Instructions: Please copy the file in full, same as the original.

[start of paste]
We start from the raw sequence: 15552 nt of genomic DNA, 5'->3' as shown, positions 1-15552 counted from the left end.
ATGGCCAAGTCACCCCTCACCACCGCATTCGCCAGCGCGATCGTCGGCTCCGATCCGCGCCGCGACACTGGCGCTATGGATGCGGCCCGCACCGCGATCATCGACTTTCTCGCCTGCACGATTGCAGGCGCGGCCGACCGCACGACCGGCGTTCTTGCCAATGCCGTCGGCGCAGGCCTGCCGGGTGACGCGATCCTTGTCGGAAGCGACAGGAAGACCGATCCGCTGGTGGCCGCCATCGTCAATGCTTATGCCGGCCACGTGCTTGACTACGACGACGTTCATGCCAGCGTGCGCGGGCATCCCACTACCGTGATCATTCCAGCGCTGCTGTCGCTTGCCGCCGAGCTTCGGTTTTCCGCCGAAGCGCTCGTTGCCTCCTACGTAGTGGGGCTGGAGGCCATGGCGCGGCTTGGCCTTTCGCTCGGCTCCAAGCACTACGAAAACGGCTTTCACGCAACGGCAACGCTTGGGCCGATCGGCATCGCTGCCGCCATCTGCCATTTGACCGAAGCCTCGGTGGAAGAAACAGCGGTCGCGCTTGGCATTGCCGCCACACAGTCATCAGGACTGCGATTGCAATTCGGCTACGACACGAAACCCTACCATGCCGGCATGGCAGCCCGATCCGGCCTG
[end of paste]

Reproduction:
We start from the raw sequence: 15552 nt of genomic DNA, 5'->3' as shown, positions 1-15552 counted from the left end.
ATGGCCAAGTCACCCCTCACCACCGCATTCGCCAGCGCGATCGTCGGCTCCGATCCGCGCCGCGACACTGGCGCTATGGATGCGGCCCGCACCGCGATCATCGACTTTCTCGCCTGCACGATTGCAGGCGCGGCCGACCGCACGACCGGCGTTCTTGCCAATGCCGTCGGCGCAGGCCTGCCGGGTGACGCGATCCTTGTCGGAAGCGACAGGAAGACCGATCCGCTGGTGGCCGCCATCGTCAATGCTTATGCCGGCCACGTGCTTGACTACGACGACGTTCATGCCAGCGTGCGCGGGCATCCCACTACCGTGATCATTCCAGCGCTGCTGTCGCTTGCCGCCGAGCTTCGGTTTTCCGCCGAAGCGCTCGTTGCCTCCTACGTAGTGGGGCTGGAGGCCATGGCGCGGCTTGGCCTTTCGCTCGGCTCCAAGCACTACGAAAACGGCTTTCACGCAACGGCAACGCTTGGGCCGATCGGCATCGCTGCCGCCATCTGCCATTTGACCGAAGCCTCGGTGGAAGAAACAGCGGTCGCGCTTGGCATTGCCGCCACACAGTCATCAGGACTGCGATTGCAATTCGGCTACGACACGAAACCCTACCATGCCGGCATGGCAGCCCGATCCGGCCTG